The Federal Emergency Management Agency has prepared its largest ever search-and-rescue operation in the wake of Hurricane Ian’s destruction in Florida, administrator Deanne Criswell said on “Fox News Sunday.”
“We pre-positioned the largest amount of search-and-rescue assets that I think we’ve ever put in place before,” Criswell said.
FEMA’s Urban Search and Rescue teams, the Coast Guard, the Interior Department and Defense Department will work with Florida officials to search for people who remain unaccounted for after Hurricane Ian, which brought catastrophic floods, according to Criswell.
At least 1,100 rescues had been made in Florida since the storm struck, Gov. Ron DeSantis told a news conference Saturday.
“There’s been a great outpouring of support and I’ve seen a lot of resilience in this community of people that want to pick themselves up and they want to get their communities back on their feet,” DeSantis told reporters. “We’ll be here and we’ll be helping every step of the way.”
The news comes as President Joe Biden and first lady Jill Biden announced they will travel to devastated areas this week as the United States reels from the death, dangerous floods and destruction left in Hurricane Ian’s wake.
The White House announced late Saturday that the Bidens will visit Puerto Rico on Monday and Florida on Wednesday.
Hurricane Ian latest
- Search crews are racing to rescue stranded survivors.
- 864,000 customers are still without power in Florida.
- At least 85 confirmed storm-related deaths are recorded in Florida and North Carolina, according to a tally by state officials and an NBC News count.
- The president and first lady will visit Florida and Puerto Rico this week.
At least 81 storm-related deaths have been confirmed in Florida since Hurricane Ian slammed into the state last week with 150 mph winds, according to a tally by state officials and an NBC News count.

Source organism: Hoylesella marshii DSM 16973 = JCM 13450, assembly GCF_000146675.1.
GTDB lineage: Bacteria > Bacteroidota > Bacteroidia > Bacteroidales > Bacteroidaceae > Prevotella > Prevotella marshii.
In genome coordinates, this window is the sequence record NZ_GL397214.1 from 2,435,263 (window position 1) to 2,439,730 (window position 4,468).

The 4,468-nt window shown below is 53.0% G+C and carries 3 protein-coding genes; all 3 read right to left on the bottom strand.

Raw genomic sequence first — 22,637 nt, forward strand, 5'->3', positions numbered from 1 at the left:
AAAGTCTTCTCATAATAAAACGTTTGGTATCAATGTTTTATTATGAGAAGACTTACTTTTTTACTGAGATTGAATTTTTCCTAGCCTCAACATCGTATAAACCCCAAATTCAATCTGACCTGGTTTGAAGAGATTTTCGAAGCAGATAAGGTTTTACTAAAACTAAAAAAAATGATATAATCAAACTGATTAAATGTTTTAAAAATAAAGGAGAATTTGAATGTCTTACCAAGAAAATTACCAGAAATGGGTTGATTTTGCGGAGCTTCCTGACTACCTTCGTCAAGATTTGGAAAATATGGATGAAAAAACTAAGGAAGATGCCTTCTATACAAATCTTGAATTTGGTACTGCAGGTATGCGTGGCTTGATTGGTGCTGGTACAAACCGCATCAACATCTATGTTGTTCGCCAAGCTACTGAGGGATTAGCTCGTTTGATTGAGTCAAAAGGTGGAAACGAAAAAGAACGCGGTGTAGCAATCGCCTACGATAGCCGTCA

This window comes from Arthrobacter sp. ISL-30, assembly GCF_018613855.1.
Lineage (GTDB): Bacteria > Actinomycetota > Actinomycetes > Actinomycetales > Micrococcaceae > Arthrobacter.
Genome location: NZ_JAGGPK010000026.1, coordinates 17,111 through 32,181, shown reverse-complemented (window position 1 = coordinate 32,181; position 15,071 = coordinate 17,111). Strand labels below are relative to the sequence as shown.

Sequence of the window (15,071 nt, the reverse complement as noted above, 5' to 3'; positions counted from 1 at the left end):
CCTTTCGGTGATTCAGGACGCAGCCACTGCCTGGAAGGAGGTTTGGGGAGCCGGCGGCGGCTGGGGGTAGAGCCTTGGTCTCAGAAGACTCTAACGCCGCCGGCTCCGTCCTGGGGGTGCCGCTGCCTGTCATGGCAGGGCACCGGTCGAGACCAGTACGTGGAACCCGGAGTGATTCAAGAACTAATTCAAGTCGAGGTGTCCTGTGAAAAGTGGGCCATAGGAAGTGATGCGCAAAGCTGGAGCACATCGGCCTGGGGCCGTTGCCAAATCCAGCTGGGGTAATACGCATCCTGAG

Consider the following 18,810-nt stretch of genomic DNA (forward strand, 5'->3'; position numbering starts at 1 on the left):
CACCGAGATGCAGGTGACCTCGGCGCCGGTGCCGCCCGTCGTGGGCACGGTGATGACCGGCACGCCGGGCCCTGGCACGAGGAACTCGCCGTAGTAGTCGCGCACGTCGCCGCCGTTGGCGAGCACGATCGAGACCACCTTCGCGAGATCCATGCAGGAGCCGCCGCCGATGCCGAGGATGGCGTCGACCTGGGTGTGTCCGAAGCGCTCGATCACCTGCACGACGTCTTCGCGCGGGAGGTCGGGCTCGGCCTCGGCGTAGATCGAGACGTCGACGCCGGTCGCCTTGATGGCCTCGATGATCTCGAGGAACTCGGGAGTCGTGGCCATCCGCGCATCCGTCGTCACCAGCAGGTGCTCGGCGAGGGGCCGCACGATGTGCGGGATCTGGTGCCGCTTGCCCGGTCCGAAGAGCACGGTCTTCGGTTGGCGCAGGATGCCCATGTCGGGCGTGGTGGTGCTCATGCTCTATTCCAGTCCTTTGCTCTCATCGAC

After Ian was downgraded to a post-tropical cyclone, the National Hurricane Center said in an advisory late Saturday that the storm was dissipating across southern Virginia. Still, it left flooding and power outages across the Carolinas as the extent of the damage came into view. At least four people died in North Carolina, Gov. Roy Cooper announced Saturday.
With rescue efforts ongoing and the floodwaters receding in places littered with wrecked homes, local officials warned that the extent of the death and destruction left by Ian may only just be coming into view.
Puerto Rico is still grappling with the fallout from Hurricane Fiona, which has resulted in 25 fatalities since it hit the US territory last month, according to the island’s health department.
No further details of the Bidens’ trip were announced, but the president mentioned his concern for the areas pummeled by the storms at a Congressional Black Caucus awards dinner on Saturday night.
“Our hearts … are heavy, the devastating hurricanes, storms in Puerto Rico, Florida and South Carolina. And we owe Puerto Rico a hell of a lot more than they’ve already gotten,” Biden said.
Almost a million customers were still deprived of electricity, data from PowerOutage.us showed Sunday morning, with the Federal Emergency Management Agency announcing some generators purchased for medical needs by residents will be covered by tax dollars.
Residents who lost power after the storm struck in areas covered by Biden’s major disaster declaration will be eligible for reimbursement, which for now include only the Florida counties of Charlotte, Collier, DeSoto, Hardee, Hillsborough, Lee, Manatee, Pinellas and Sarasota. Additional areas could be designated after damage assessment, said the White House.
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